The market would’ve welcomed CAPREC’s ability to put together a deal to buy 100% stakes in three different companies, plus a small stake in a related offshore entity.
In June 2017, just over 2 years after listing, CAPREC formally migrated its listing to the Software and Computer Sector on the JSE. It was no longer a SPAC, but rather a fully-fledged operating company. In this case, the SPAC regulations had worked exactly as intended.
Getting the basics right – swim downstream
To CAPREC’s credit, they recognised two things as being critical:
- Invest in attractive verticals with market growth and appealing long-term prospects
- Strong B-BBEE rating to assist portfolio companies in winning corporate and public sector business (as Black Ownership flows through to subsidiaries)
CAPREC attracted R250m from the Public Investment Corporation (PIC) at the time of listing. Patrice Motsepe’s investment vehicle African Rainbow Capital subsequently took a stake in CAPREC as well. Combined with other transactions, including with trusts supporting communities and entrepreneurs, the company is over 30% Black-Owned. That’s so valuable in this sector in South Africa.
By focusing on a growing market and targeting large corporates who are highly focused on procuring from suitably empowered companies, CAPREC’s management team gave themselves a chance to swim downstream in a country where most people are economically swimming upstream while being chased by sharks.
A tech business with profits. Real profits.
CAPREC’s portfolio has all the right buzz words: payments / mobile / big data / multichannel retailing / digital currency. It even says “fintech” which always sets tongues wagging.
However, unlike many other tech companies, CAPREC is highly profitable. Management don’t wax lyrical about user numbers that might one day make money. This is a tech company with proper cash flows.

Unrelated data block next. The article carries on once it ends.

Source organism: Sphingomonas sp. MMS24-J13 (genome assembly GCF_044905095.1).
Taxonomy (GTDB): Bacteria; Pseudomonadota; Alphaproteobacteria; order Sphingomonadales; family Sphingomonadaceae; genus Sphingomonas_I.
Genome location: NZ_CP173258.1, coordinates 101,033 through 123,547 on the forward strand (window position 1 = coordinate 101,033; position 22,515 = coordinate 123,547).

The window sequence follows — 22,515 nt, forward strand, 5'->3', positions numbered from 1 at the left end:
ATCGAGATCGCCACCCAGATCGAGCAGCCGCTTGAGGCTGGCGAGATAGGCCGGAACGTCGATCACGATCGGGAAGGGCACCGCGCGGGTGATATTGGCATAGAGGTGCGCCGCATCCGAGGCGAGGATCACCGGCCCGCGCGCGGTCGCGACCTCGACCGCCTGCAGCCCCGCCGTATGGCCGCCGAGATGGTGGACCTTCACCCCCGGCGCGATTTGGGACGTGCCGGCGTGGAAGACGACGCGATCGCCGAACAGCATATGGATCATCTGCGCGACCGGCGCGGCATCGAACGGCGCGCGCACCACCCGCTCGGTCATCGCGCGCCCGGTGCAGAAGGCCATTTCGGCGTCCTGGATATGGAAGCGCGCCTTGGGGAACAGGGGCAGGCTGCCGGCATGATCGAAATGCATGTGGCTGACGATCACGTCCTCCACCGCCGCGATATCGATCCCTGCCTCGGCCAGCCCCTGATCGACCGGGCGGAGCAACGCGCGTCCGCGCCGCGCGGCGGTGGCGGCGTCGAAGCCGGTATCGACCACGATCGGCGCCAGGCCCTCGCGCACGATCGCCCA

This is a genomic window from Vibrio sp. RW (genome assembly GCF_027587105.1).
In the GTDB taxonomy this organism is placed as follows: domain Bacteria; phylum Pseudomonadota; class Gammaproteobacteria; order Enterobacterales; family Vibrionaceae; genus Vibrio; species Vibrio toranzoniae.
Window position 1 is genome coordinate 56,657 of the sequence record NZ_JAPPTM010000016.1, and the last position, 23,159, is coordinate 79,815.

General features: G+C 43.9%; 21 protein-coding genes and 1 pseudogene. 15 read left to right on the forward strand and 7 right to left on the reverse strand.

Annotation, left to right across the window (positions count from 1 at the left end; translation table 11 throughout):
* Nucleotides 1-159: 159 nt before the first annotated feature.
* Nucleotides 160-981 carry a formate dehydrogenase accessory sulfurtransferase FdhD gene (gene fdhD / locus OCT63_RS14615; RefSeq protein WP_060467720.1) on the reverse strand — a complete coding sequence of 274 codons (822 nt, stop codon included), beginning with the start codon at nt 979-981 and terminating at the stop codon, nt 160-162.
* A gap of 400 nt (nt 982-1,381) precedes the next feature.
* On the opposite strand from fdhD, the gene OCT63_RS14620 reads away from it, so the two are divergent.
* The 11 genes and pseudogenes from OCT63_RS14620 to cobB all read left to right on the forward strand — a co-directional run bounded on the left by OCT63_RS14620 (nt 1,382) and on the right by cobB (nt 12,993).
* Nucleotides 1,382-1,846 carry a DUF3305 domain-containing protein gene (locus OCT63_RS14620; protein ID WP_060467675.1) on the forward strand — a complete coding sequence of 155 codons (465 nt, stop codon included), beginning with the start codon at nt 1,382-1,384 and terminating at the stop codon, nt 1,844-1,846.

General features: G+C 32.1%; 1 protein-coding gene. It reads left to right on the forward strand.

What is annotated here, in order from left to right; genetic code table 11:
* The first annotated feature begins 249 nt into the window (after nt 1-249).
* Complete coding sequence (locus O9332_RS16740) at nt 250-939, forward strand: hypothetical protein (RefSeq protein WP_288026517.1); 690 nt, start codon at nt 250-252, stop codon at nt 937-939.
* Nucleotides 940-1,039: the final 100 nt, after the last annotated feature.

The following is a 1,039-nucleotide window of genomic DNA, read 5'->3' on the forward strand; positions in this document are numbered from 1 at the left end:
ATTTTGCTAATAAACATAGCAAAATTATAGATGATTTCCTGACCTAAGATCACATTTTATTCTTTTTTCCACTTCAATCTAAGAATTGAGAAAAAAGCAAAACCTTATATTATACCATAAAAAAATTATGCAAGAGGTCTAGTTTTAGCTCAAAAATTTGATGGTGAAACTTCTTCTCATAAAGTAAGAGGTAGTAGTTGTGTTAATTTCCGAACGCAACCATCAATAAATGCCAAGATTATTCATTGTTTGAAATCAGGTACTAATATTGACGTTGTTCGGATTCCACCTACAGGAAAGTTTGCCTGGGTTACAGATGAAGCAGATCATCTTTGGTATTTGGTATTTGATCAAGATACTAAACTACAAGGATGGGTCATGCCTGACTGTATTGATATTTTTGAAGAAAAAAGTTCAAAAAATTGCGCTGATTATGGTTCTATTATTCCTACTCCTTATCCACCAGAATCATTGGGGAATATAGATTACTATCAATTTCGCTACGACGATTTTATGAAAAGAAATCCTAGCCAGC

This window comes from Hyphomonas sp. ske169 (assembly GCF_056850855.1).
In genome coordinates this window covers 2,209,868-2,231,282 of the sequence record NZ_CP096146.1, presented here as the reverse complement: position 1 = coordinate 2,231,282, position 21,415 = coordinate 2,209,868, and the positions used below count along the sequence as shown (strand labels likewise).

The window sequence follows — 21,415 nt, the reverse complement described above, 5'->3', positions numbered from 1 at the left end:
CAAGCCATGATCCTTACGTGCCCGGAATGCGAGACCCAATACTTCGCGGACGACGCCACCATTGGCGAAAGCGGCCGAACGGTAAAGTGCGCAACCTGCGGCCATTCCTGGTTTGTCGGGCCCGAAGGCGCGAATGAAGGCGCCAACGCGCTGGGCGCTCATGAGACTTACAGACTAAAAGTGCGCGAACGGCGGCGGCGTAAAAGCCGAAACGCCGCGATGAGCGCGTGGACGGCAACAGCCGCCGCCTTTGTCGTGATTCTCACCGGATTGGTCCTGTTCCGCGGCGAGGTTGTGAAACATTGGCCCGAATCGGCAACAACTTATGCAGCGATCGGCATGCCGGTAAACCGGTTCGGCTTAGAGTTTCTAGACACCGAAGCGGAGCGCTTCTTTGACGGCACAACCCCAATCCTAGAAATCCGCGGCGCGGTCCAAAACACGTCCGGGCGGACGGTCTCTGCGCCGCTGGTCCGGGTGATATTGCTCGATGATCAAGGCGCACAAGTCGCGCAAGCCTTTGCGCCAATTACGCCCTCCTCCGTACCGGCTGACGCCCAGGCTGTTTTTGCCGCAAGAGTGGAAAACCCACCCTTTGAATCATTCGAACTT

The company operates two divisions:
- Payments (R506m revenue)
- Services (R195m revenue)
Total revenue of R700m is genuinely small by JSE standards, but the margins in this company are incredible.
EBITDA (Earnings Before Interest Taxes Depreciation and Amortisation) is a reasonable proxy for operating cash flow generation in many companies. With EBITDA of R205m, CAPREC runs at 29% EBITDA margin.
Believe me, you don’t see numbers like that every often.
The company generated Profit after Tax of R150m, a remarkable net profit margin of 20%. Most companies I’ve worked with previously would be thrilled with a net profit margin of 10%.
What do these divisions actually do?
If you’ve ever been involved in a business that accepts consumer payments, such as a small shop, you’ll know that accepting payments is one of the most important elements of the business. I’m no expert in that space at all, but I do know that card commissions can become costly and really eat into your margins. A saving of even 1% on commission is 1% of revenue that drops straight to the bottom line i.e. profit.